The Fitness Zone

It’s health and fitness, not crime and punishment

Aug 27, 2022 | by Network

Old-school language using negative ‘motivations’ should be relegated to the history books. It’s time to ditch the perception of exercise as penance for our other lifestyle ‘sins’, writes Mel Morony.

Sandra is talking excitedly with her friends about her upcoming trip to Italy before their class starts. Nearby, the instructor for that class is chatting to somebody else, but overhears the discussion. A few minutes later the instructor starts the class and, after introducing herself and the class, says, “OK, let’s get started, it sounds like we’re going to need to pre-burn some pizza and pasta off!” The participants, including Sandra, laugh as they are used to the fitness professionals at this facility saying this type of thing about exercise. Nevertheless, a few of the patrons wish that the trainers and instructors wouldn’t make exercise appear to be a form of penance. While some of the class participants are exercising for reasons that include weight management, for others, it isn’t even on their radar.

Phrases such as ‘Work off the festive calories’, ‘It takes X hours to work off a doughnut’ and ‘I’m going to work you hard to undo that weekend damage’ are often used in the fitness industry, both by instructors and personal trainers during sessions, and in promotional messaging for services, classes and special offers.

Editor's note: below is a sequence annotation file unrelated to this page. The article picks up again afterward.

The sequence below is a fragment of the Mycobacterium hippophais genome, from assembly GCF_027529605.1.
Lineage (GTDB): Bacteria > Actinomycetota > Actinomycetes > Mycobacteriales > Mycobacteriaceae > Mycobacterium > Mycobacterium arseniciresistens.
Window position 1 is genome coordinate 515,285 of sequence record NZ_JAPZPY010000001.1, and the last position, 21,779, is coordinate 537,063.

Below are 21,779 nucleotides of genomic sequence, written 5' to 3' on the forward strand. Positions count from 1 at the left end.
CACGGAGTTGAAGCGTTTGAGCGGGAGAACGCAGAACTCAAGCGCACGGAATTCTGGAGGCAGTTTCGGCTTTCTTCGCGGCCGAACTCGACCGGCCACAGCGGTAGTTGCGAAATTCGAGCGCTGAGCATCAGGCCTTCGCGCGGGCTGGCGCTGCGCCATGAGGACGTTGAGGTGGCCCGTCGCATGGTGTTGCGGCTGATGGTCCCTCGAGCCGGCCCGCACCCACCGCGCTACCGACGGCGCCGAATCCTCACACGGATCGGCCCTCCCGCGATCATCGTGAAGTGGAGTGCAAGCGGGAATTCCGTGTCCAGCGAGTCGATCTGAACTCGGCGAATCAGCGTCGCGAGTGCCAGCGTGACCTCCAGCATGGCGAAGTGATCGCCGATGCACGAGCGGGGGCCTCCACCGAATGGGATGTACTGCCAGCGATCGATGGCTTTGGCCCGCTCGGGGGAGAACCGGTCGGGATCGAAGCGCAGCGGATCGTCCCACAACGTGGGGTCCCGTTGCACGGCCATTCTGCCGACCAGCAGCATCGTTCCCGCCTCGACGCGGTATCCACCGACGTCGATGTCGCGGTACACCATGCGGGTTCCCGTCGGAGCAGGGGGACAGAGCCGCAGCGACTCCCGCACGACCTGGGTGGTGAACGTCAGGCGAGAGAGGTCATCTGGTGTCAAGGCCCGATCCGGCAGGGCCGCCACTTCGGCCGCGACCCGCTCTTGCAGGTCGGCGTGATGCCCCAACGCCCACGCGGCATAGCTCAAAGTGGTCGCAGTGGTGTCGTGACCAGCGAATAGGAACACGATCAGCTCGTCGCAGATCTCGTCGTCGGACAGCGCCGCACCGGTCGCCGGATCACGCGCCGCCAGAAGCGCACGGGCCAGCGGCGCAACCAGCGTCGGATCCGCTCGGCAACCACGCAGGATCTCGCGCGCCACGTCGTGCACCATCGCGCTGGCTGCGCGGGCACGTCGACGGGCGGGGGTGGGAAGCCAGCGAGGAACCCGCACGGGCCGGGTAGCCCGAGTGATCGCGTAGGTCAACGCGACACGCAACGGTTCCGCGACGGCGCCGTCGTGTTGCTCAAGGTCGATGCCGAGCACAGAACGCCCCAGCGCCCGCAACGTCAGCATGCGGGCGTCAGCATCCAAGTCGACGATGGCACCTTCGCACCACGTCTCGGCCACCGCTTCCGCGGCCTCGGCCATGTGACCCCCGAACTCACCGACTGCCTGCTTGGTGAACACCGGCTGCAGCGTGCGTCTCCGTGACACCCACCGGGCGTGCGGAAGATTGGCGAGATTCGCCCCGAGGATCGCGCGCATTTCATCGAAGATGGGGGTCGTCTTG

I must admit that I used to use variations of these, especially in my aqua fitness classes if the water was cold: something along the lines of using the class to help me work off the cake, pizza or nachos that I’d enjoyed over the weekend. A while ago, however, I made the decision to stop using such language. Why did I decide to change?

No need for punishment or penance

Suggesting that someone needs to ‘work off’ the food that they enjoyed when they were celebrating or just living life makes it sound like they’ve had their cake (or committed a crime) and now they need to be punished for it. There are a couple of problems with this:

  1. It’s irrelevant to many current participants

The first issue with this messaging is that it limits the use of our fitness product to weight loss/management, which may not be what our participants are exercising for. Studies have indicated that less than a third of people attending exercise facilities have weight loss as their goal.

In addition, weight loss is seldom, if ever, a goal for its own sake. People want to lose weight in order to move better, increase energy levels, manage health conditions or feel good about themselves. For those who exercise to manage stress and improve their mental health; to assist rehabilitation from injury; for sports conditioning; or to increase the strength and stability they need to maintain their independence, language that fixates on ‘burning the fat’ will be far wide of the mark. Not only will the message be irrelevant for them, it can risk making them feel unseen and unheard, especially if it’s the sort of line that is reiterated on a regular basis.